I’m starting to have to look up the Roman numerals, I had no idea it would take some many posts to cover the project when I started. The project is, however, moving along and we’ve reached the finishing stage.
I’m going to use milk paint to finish the outside of the chest. Chris Schwarz has been touting the virtues of paint finishes for tool chests for some time and I think I’m starting to buy into it. For one, this is a workshop piece and it’s likely going to receive dings, nicks and dents regularly. While this would quickly turn a film finish into garbage I actually think it will give the painted finish some character. When there are too many dings and dents it can quickly be repaired with a fresh coat of paint. If I don’t end up loving the finish I can always repaint it. Finally, these chests were traditionally painted and likely for many of the above reasons. Since we’ve more or less been sticking to tradition with the joinery, hand tools and hardware, why divert from it now?
I’m going to try a type of paint that I haven’t used before, milk paint. Milk paint has a long and interesting history, which appears to be mixed with a lot of misinformation. To satisfy my own curiosity about milk paint and what it exactly is I started to do some research, the usual initial Wikipedia and google searches didn’t yield too much beyond a few basics and a lot of advertisements. But I dug deeper… and deeper, and eventually came across this treasure trove of information. In order to get back to the tool chest and get some paint on it, I’ll just hit a few of the highlights and put up a more comprehensive distillation of my milk paint research another time.
Milk paint, also known as casein (proteins common to milk) paint is traditionally made from a few simple and natural ingredients. These are: milk (casein), lime, chalk (whitener) and/or pigments for color. Its popularity in the United States seems to be correlated to a French Chemist, Cadet de Vaux, who published a recipe for milk paint in his 1801 book “Memoire”. This was translated to English and published in London as “The Repertory of Arts and Manufactures,” and after that, the recipe was popping up everywhere. Suzzane Ellison has a brief history of milk paint, here on the Lost Art Press blog. After revisiting this post by Suzzane, I’ve also realized there’s a plethora of more information from readers in the comments. If I ever get some free time I’ll have to investigate them a bit more thoroughly.
For the chest, I’m going to use milk paint from the Old Fashioned Milk Paint Company. I’ve deliberated the color quite a bit, but I do have a plan. I’m going to do a base coat of “Barn Red” and then cover that with “Soldier Blue”, the goal will be to have the red visible through the blue as the chest is warn and used. I also picked up some black incase I don’t like the way it turns out, because I do like the looks of the black painted chests I’ve seen. On the suggestions of Chris Schwarz, I threw out the directions included with the paint and shook up a 1:1 paint powder to water ratio in a mason jar. It was first thing in the morning and I was measuring the ratios out in the kitchen. I started shaking the mixture and the entire jar went flying out of my hands, in the kitchen! And in prefect timing Bela brought in a gift for us of a bird she caught. Needless to say we were both quickly banished to the backyard. After that is, I cleaned up the incredible mess I made.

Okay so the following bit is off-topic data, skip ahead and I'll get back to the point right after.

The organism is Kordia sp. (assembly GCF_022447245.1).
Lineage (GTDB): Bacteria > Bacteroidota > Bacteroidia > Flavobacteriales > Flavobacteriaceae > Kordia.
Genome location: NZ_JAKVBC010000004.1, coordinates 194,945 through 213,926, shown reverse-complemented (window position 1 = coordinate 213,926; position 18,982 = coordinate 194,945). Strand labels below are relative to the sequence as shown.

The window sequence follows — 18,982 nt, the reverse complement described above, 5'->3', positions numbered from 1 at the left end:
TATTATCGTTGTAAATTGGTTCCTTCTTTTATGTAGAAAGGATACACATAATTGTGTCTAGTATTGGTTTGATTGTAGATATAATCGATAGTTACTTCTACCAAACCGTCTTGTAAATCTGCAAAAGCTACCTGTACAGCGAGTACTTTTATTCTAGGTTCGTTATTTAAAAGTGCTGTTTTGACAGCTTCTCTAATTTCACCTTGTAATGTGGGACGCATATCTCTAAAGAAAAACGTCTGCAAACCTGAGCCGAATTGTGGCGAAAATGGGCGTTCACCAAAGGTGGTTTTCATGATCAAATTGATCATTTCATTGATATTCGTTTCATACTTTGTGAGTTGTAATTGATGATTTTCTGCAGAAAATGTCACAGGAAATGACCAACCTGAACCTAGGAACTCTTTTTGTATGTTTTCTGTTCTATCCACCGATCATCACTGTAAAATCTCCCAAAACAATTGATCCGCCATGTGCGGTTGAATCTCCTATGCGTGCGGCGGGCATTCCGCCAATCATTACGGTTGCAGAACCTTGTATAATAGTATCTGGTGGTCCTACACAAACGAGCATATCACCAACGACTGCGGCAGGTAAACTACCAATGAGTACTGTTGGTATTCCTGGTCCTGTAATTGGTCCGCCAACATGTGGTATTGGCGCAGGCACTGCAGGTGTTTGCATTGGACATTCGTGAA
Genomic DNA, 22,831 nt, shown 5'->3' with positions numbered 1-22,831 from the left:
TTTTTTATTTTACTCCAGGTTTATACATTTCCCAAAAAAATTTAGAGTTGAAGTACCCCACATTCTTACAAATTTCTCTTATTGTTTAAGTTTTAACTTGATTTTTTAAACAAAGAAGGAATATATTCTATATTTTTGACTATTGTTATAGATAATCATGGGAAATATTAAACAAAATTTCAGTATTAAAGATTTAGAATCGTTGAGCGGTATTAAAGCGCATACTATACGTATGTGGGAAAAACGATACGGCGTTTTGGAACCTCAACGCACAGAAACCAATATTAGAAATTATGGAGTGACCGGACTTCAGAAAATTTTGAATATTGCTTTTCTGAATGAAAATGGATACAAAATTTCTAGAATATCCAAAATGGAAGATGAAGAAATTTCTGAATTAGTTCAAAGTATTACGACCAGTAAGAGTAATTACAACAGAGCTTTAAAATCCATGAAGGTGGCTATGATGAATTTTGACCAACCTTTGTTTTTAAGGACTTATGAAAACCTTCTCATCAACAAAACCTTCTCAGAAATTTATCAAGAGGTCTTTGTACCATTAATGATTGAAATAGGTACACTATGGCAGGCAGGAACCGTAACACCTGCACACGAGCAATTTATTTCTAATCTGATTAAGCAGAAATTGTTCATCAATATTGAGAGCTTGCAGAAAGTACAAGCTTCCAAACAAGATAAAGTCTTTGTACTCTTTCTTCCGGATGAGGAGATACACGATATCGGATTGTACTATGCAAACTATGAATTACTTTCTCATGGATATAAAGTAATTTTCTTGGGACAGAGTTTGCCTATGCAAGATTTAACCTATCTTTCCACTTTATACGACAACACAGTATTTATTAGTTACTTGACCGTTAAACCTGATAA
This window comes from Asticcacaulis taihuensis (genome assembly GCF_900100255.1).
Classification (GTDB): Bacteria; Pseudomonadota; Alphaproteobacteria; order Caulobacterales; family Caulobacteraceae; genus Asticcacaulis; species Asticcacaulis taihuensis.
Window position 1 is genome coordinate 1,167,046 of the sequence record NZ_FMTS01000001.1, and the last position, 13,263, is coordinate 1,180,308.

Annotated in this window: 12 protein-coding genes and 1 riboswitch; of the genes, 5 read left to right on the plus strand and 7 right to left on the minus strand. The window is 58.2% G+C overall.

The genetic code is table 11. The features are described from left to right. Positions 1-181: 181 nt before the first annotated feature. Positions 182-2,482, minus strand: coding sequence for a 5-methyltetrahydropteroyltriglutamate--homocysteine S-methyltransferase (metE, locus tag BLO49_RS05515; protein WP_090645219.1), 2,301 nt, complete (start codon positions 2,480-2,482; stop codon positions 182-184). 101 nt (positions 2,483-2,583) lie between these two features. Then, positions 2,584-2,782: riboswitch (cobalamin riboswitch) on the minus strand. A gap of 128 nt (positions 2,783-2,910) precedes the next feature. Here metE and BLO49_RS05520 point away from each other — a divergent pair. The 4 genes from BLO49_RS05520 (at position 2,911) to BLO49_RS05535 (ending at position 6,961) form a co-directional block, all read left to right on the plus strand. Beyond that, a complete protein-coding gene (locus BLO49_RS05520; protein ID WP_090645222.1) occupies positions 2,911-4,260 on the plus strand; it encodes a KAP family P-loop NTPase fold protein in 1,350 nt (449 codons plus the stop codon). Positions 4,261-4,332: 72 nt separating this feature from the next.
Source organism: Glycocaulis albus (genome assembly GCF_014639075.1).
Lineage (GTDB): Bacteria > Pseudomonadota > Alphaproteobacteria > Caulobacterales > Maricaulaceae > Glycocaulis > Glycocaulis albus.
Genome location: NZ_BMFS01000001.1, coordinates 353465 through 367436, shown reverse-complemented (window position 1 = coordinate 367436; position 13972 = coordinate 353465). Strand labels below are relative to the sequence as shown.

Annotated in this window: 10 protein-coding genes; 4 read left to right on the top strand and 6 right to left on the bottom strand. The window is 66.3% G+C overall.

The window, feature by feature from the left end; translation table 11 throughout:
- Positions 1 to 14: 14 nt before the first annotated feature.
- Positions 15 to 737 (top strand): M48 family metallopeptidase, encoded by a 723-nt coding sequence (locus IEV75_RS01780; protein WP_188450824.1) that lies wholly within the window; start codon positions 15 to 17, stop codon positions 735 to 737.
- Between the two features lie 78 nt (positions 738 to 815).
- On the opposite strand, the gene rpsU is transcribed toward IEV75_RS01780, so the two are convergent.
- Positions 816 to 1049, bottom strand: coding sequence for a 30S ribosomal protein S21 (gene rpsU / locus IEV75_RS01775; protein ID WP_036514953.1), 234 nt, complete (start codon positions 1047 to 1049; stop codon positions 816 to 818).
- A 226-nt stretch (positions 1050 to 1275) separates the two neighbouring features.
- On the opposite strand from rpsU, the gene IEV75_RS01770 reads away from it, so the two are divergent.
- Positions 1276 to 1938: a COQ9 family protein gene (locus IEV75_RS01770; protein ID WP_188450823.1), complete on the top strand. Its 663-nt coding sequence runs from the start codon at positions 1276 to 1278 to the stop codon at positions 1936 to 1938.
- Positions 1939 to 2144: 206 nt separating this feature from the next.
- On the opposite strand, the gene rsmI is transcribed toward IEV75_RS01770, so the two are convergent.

The first coat of red want on quite well. I brushed on thin coat and the pine is already taking the color well. I like it. I lightly sanded after the first coat using 320 grit paper because the water based mile paint raises the grain of the wood. It was just another reminder of how much I dislike sanding, but it did go quickly. I will, however have to sand after every coat…
The second coat looks quite good. You can start to see some of the chalky texture that milk paint is known for.
Why I like the red, it’s time to try out the blue and see how it looks.
After the second coat of blue I wasn’t convinced this was the right color for the chest. It’s just a bit to pale and gray, I’m aiming for something with more depth. So I’m going to go back to the red, I really liked the way it was looking. And as an added bonus I will still get a bit of the effect I was hoping for by using two colors. Now as the top red coat gets rubbed through with use you’ll be able to see the blue beneath!
After two more coats of red, a buffing with some brown paper, and light coat of boiled linseed oil, we have the finished product (for now)! I’m really happy with how this turned out. Here’s a few photos of the fully painted chest with the gorgeous hardware from John Switzer of the Black Bear Forge installed.
Previous posts on the Dutch Tool Chest Build can be found here: